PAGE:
Erec and Enide love each as deeply as before, but this love is now no selfish passion making him recreant to his knightly honor, but rather an incentive to brave, unselfish deeds, deeds that may lead to death. … the value of the episode dealing with the life of Erec and Enide in the castle of Penevric, which, as I have noted is a replica of their life in Erec’s own home, and of the Joie de la Cour; taken together these furnish concrete evidence that the moral awakening of the hero is a real awakening, that his love, although as great as before, no longer brings sloth, but acts as an incentive to high endeavor and makes him willing to face deadly peril for the sake of knightly glory.

Ogle (1918) pp. 6, 20. So much for the men-killing battlefields of the Great War. Now let us all praise the Spartan mothers! Professor Nitze at the University of Chicago responded quickly and harshly to Ogle’s claims. Nitze strongly denied that he interpreted Erec et Enide to imply that Erec challenged women’s rule. He emphasize that Enide was innocent of any wrong. She was only “the innocent {emphasis added} cause of her husband’s fall from grace.” Nitze (1919) p. 27. Women prostitutes were similarly innocent of any wrong-doing in pioneering, nineteenth-century social science. None of these early twentieth-century interpretations of Erec et Enide shows any awareness of the traditional, humane understanding of chivalry.

[3] Adhering to the orientation of their early-twentieth-century forefathers, more recent interpretations of Erec et Enide have remained resolutely gynocentric while adding more overt hostility toward men. Ramey declared:

Rather than continuing to insist upon recovering Chrétien as courtly romance writer, it would be instructive to admit the possibility that Chrétien’s work is misogynistic and to focus instead on the economic and social implications of his writing.

Ramey (1993) p. 378. Misogyny is a concept constructed to buttress the myth of patriarchy. In fact, Chrétien de Troyes shows keen appreciation for economic and social reality and the injustices of gender-based domination:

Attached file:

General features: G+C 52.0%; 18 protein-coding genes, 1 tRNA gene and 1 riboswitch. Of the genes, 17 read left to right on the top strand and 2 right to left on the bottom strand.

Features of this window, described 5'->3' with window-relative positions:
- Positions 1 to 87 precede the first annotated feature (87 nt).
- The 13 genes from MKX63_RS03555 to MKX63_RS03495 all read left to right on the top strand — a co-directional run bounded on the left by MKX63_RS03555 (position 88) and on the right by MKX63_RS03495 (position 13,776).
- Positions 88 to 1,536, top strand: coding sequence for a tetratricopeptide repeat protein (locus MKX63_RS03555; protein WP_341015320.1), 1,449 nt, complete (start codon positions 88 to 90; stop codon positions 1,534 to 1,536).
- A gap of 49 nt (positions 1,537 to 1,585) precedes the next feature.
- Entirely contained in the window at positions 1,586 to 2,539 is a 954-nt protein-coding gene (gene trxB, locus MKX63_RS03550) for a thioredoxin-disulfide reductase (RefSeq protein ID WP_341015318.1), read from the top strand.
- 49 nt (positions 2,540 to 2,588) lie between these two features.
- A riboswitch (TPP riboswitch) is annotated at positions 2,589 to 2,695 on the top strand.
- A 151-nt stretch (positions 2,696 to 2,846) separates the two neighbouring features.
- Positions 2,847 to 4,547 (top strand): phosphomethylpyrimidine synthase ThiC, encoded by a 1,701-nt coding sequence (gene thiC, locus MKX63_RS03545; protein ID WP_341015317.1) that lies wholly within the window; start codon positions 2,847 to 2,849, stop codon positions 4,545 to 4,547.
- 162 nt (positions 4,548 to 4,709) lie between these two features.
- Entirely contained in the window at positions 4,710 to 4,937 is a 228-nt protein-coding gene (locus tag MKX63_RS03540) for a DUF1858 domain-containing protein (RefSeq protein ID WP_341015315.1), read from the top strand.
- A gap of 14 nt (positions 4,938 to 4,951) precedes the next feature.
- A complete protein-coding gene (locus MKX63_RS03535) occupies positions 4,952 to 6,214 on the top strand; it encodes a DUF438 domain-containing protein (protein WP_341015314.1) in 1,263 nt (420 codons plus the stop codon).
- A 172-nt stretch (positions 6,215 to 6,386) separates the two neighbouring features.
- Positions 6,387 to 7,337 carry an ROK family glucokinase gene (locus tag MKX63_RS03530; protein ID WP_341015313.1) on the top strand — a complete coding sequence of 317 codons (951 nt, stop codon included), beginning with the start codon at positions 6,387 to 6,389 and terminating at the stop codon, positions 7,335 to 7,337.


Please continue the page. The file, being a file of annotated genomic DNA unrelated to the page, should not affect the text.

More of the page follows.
The episode of the Joie de la Cour illustrates in no uncertain terms the disaster which comes from women in power over men. … Chrétien’s response to female power is incontrovertible and entirely negative.

Id. pp. 385-6. Nonetheless, Chrétien’s romances have been widely interpreted to support men’s self-abasement to women under courtly love ideology.

Much recent literary scholarship merely recycles utterly conventional and wholly tedious anti-meninist assertions. E.g. Burrell (1997) on the male gaze and women’s silence. Such scholarship apparently led professors at the University of Michigan to approve a 111-page (body text, double spaced) Ph.D. thesis filled with mind-numbing proposals and claims:

I want to investigate whether it is possible to locate Enide’s agency (and pleasure) in her gaze even though, as Stanbury argues, her gaze is one that is inhibited by her status as a female character within a gendered narrative structure. … This dissertation builds upon the work of feminist medievalists as well as other literary and cultural scholars to argue that sight, and objects that are seen, articulate love relationships between characters in medieval romance, and that seeing is also frequently a locus of resistance to gender norms the texts both establish and refuse to accept.

Human (2010) pp. 15, 19.

[image] Rhinoceros that Sultan Muzafar of Kamboja in India gave to King Emanuel I of Portugal. Drawing by Albrecht Dürer, 1515. British Museum, #SL,5218.161, via Web Gallery of Art and Wikimedia Commons.

References:

Burrell, Margaret. 1997. “The Specular Heroine: Self-Creation Versus Silence in Le Pèlerinage de Charlemagne and Erec et Enide.” Parergon. 15 (1): 83-99.

Human, Julie L. 2010. Looking Back: Medieval French Romance and the Dynamics of Seeing. Ph.D. Thesis. Romance Languages and Literatures, University of Michigan.

Nitze, William Albert. 1919. “Erec’s Treatment of Enide.” Romanic Review. 10(1): 26-37.

Ogle, M. B. (Marbury Bladen). 1918. “The Sloth of Erec.” Romanic Review. 9(1): 1-20.

Raffel, Burton, trans. 1997. Chrétien de Troyes. Erec and Enide. New Haven: Yale University Press.

Ramey, Lynn Tarte. 1993. “Representations of women in Chrétien’s Erec et Enide: courtly literature or misogyny?” Romanic Review. 377-386.

Roques, Mario. 1955. Chrétien de Troyes. Les Romans … éd. d’après la copie de Guiot (Bibl. nat. r. 794). 1, 1. Paris: H. Champion.

Sheldon, E. S. (Edward Stevens). 1914. “Why Does Chrétien’s Erec Treat Enide so Harshly?” Romanic Review 5(2): 115-126.